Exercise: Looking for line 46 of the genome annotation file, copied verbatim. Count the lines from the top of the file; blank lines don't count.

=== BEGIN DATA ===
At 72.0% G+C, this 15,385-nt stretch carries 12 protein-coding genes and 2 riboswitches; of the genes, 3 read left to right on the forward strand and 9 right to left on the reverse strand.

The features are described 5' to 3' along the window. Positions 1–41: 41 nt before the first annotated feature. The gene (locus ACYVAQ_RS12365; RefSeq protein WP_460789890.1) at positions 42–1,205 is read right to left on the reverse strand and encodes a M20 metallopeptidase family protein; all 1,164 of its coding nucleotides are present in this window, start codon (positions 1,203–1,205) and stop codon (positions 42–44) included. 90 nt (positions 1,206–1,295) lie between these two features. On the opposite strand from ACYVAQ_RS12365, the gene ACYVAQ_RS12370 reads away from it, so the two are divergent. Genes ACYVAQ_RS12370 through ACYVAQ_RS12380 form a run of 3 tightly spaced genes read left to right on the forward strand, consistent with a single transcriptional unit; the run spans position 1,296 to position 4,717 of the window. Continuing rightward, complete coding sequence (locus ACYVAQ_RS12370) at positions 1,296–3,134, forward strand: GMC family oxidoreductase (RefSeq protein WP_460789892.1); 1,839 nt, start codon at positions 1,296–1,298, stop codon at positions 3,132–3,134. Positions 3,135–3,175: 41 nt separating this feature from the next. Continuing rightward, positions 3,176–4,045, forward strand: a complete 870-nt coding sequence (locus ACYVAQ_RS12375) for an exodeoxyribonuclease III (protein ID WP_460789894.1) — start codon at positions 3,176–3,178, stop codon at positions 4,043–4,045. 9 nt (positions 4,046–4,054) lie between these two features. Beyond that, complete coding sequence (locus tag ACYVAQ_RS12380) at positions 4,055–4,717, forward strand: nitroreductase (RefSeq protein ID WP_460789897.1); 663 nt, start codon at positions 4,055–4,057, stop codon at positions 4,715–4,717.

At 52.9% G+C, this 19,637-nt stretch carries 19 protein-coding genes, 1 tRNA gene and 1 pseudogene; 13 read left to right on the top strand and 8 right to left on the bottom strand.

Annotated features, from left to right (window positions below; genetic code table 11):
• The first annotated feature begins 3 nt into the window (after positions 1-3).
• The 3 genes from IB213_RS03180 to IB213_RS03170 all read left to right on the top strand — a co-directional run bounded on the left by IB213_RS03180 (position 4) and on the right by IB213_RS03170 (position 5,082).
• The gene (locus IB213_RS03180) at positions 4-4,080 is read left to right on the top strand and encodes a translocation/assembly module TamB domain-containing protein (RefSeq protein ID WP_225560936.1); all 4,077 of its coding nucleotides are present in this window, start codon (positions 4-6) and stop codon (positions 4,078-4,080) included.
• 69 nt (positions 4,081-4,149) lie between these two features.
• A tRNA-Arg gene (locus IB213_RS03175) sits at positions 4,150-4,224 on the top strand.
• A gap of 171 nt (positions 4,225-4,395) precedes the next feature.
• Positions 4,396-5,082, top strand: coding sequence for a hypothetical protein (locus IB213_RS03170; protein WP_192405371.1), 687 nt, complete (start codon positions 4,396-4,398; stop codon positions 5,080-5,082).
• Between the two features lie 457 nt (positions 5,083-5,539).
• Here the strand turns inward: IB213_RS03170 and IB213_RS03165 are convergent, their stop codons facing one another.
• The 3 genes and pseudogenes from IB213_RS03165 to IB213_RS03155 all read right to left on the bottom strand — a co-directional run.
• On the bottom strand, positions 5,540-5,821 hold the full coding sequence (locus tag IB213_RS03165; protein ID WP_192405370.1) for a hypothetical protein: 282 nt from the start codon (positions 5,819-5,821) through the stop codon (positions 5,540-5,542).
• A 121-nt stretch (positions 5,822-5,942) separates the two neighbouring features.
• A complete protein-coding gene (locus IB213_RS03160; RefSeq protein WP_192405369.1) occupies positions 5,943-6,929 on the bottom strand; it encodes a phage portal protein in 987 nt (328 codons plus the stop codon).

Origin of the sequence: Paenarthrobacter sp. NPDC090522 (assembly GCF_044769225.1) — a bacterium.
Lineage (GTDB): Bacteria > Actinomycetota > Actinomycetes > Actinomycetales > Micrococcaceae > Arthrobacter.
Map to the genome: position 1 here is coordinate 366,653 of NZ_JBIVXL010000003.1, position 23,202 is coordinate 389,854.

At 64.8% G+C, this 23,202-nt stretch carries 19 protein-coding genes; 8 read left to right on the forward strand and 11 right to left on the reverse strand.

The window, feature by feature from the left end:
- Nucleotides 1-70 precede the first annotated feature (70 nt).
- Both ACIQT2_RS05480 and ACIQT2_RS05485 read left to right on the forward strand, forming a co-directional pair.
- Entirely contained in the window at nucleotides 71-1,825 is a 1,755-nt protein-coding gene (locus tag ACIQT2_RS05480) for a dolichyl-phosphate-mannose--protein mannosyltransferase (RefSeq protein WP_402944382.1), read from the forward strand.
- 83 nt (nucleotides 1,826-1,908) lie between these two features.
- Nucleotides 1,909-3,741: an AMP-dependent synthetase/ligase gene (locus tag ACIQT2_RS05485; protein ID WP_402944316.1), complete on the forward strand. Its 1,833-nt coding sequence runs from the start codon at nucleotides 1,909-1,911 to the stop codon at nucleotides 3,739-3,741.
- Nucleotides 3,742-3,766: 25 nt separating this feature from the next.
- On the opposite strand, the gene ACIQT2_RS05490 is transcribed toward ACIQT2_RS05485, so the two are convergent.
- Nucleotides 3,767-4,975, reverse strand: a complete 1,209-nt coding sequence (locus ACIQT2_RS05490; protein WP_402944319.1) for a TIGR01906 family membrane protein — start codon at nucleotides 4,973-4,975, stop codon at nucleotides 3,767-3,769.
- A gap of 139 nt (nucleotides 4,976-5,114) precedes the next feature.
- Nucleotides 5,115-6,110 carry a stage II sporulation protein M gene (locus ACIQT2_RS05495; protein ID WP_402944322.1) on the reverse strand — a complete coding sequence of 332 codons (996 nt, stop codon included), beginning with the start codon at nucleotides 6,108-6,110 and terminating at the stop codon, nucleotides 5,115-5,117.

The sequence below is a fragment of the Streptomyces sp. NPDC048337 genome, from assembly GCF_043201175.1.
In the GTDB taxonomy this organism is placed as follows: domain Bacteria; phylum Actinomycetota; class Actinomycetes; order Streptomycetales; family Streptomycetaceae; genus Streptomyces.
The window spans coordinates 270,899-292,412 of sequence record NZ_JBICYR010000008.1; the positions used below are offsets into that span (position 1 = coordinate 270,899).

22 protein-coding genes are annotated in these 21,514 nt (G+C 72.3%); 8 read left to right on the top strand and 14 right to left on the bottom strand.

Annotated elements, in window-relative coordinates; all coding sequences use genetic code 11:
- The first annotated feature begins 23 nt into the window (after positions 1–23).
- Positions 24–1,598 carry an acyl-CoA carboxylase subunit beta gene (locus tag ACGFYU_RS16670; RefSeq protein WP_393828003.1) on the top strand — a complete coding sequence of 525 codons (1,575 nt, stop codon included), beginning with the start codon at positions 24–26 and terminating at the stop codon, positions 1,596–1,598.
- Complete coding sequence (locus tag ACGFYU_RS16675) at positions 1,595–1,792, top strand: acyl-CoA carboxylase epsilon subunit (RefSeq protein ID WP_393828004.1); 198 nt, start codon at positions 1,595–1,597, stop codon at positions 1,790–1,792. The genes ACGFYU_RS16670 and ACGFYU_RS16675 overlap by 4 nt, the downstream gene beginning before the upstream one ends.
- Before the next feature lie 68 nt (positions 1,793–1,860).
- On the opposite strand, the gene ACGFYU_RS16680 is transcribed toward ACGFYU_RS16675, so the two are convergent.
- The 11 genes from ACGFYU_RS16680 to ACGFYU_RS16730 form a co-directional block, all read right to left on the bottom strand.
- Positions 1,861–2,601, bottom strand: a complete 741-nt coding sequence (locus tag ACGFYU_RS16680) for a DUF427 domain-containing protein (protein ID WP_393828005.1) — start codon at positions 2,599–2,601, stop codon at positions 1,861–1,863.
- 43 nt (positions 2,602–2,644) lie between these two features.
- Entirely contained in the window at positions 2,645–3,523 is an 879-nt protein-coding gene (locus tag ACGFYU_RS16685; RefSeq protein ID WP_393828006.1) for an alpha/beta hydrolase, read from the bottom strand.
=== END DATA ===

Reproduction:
- Entirely contained in the window at positions 2,645–3,523 is an 879-nt protein-coding gene (locus tag ACGFYU_RS16685; RefSeq protein ID WP_393828006.1) for an alpha/beta hydrolase, read from the bottom strand.